Implementation of tuberculosis and cryptococcal meningitis rapid diagnostic tests amongst patients with advanced HIV at Kamuzu Central Hospital, Malawi, 2016-2017

BMC Infect Dis. 2022 Mar 5;22(1):224. doi: 10.1186/s12879-022-07224-6.


Background: Cryptococcal meningitis (CM) and tuberculosis (TB) remain leading causes of hospitalization and death amongst people living with HIV, particularly those with advanced HIV disease. In hospitalized patients, prompt diagnosis of these diseases may improve patient outcomes. The advanced HIV rapid diagnostic tests such as determine TB urine lipoarabinomannan lateral flow assay (urine LAM), urine X-pert MTB/RIF assay (urine X-pert), and serum/blood cryptococcal antigen test (serum CrAg) are recommended but frequently not available in many resource-limited settings. We describe our experience providing these tests in a routine hospital setting.

Method: From 1 August 2016 to 31 January 2017, a prospective cohort study to diagnose TB and Cryptococcal meningitis using point of care tests was conducted in the medical wards at Kamuzu Central Hospital, in Lilongwe, Malawi. The tests offered were PIMA CD4 cell count, serum CrAg, urine LAM, and urine X-pert. The testing was integrated into an existing HIV/TB treatment room on the wards and performed close to admission time. Patients were followed until discharge or death in the ward.

Results: We included 438 HIV-positive patients; 76% had a previously known HIV diagnosis (87% already on ART). We measured CD4 count in 365/438 (83%), serum CrAg in 301/438 (69%), urine LAM in 363/438 (83%), and urine X-pert in 292/438 (67%). The median CD4 count was 144 cells/ml (IQR 46-307). Serum CrAg positivity rate was 23 /301 (8%) and CM was confirmed by CSF Crag in 13/23 (56%). The majority of CM patients 9/13 (69%) started antifungal therapy within two days of diagnosis. Urine LAM and urine X-pert positivity rates were 81/363(22%) and (14/292 (5%) respectively. The positivity rate of urine LAM was higher in patients with low CD4 cell counts (< 100 cells/ml) and low BMI (< 18.5). Most patients with positive urine LAM started TB treatment on the same day. Despite the early diagnosis and treatment of TB and CM, the inpatient mortality was high; 30% and 25% respectively.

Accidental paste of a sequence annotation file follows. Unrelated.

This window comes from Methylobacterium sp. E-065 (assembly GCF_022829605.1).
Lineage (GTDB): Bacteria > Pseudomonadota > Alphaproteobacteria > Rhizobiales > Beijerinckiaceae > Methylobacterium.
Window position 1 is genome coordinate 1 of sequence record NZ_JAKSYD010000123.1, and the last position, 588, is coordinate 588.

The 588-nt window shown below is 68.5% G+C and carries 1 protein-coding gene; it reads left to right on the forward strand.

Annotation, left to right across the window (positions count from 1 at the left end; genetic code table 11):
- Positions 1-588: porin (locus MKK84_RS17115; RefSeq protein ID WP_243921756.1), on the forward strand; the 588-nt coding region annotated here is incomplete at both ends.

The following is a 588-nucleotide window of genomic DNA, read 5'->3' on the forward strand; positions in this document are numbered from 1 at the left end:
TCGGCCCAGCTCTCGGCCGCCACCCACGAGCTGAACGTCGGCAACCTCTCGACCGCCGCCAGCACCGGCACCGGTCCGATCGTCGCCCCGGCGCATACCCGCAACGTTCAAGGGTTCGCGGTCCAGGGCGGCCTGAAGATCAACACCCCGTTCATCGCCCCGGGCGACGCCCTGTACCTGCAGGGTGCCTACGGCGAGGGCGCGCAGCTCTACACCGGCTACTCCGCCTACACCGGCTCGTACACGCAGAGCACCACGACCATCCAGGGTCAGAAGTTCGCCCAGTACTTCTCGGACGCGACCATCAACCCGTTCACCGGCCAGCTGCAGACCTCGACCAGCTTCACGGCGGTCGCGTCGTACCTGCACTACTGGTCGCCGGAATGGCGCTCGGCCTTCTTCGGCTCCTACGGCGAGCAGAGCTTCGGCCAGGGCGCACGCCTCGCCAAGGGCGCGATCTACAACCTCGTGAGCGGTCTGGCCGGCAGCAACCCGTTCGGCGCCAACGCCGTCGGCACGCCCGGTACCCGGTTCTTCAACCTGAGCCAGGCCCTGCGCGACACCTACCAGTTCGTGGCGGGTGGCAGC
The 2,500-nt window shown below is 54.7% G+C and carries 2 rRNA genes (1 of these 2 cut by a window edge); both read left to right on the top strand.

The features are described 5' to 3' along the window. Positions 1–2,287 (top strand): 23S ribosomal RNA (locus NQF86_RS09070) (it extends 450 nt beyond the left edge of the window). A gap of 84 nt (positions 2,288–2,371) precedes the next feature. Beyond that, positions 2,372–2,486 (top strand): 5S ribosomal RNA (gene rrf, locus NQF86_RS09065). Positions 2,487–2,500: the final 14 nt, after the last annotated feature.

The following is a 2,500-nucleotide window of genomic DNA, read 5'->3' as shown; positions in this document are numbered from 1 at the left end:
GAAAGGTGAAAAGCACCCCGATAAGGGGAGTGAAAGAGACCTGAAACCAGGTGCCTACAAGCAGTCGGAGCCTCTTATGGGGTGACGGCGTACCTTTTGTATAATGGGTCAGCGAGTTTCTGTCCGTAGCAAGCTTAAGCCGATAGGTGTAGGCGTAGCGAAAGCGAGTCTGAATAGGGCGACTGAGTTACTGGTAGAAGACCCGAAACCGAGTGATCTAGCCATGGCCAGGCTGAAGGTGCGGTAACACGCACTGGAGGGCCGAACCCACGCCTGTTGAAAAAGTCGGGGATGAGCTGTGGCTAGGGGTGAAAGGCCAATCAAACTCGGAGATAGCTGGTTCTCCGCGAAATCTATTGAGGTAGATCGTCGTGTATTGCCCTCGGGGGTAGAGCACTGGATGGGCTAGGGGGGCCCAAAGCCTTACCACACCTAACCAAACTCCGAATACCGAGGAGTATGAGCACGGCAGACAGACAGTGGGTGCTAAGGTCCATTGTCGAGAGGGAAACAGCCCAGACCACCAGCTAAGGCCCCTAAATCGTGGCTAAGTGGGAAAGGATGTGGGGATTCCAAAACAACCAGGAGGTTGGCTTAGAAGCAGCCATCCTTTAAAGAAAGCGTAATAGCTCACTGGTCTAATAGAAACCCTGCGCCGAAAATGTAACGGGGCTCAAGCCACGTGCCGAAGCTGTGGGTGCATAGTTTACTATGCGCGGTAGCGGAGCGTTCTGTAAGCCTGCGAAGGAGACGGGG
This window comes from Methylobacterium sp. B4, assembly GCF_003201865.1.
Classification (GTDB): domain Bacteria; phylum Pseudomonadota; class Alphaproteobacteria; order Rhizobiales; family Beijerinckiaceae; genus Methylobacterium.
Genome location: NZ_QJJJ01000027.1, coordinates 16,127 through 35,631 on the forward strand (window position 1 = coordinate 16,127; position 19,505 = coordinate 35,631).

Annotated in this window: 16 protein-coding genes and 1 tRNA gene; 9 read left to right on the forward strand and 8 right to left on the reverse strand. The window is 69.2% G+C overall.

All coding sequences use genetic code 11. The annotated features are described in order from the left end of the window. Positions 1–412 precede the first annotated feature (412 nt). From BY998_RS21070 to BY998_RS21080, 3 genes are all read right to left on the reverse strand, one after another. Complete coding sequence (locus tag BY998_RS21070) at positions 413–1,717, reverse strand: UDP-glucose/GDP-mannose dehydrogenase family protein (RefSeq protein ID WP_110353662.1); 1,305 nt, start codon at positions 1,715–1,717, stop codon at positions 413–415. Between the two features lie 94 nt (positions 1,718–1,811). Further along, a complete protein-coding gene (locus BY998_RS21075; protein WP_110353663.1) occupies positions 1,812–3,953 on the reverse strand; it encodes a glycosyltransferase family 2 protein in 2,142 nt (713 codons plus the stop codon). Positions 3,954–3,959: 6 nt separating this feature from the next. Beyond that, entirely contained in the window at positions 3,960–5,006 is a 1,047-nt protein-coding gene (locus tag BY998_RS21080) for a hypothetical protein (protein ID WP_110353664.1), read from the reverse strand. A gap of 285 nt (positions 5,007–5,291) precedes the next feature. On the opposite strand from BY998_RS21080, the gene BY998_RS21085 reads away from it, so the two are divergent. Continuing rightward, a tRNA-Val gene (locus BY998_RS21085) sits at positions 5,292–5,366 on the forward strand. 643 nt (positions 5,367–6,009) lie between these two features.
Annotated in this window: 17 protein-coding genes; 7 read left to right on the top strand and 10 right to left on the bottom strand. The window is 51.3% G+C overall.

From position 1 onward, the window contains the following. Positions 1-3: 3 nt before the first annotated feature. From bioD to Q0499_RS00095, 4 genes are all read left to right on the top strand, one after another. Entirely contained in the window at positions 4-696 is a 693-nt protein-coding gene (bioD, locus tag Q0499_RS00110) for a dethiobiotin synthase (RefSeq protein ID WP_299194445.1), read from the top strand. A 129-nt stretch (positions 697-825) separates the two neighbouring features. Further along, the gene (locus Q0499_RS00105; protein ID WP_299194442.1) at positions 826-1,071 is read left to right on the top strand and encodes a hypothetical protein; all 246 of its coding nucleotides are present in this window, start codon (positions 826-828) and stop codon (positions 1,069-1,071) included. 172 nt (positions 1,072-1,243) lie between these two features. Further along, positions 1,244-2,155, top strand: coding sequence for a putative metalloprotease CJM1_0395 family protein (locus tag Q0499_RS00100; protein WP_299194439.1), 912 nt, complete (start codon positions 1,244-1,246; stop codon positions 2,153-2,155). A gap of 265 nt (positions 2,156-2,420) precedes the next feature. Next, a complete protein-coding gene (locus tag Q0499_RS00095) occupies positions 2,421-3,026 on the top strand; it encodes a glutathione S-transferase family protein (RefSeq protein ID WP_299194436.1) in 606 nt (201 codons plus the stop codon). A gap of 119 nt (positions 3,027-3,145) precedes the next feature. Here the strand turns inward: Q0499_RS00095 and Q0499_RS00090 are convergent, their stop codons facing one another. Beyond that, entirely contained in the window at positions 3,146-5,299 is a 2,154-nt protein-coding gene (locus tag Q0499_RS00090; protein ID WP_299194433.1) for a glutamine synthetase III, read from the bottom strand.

Conclusion: Although advanced HIV rapid diagnostic tests are recommended, one key challenge in implementation is the limited trained personnel administering the tests. Despite the effective use of the point of care tests in the clinical care of hospitalized TB and CM patients, mortality among these patients remained unacceptably high. Henceforth we need to train other cadres apart from nurses, clinicians, and laboratory technicians to conduct the tests. There is an urgent need to identify and modify other risks of death from TB and CM.

Trial registration: Malawi National Health Science Research committee: Protocol # 1144. Registered 2 July 2014 and University Of North Carolina IRB #: UNCPM 21412, approved 13th October 2014.

Keywords: Advanced HIV disease; Cryptococcal disease; HIV; Malawi; Rapid diagnostic test; Tuberculosis.

MeSH terms

  • Diagnostic Tests, Routine
  • HIV Infections* / diagnosis
  • HIV Infections* / drug therapy
  • Hospitals
  • Humans
  • Lipopolysaccharides / urine
  • Malawi
  • Meningitis, Cryptococcal* / diagnosis
  • Prospective Studies
  • Sensitivity and Specificity
  • Tuberculosis* / diagnosis


  • Lipopolysaccharides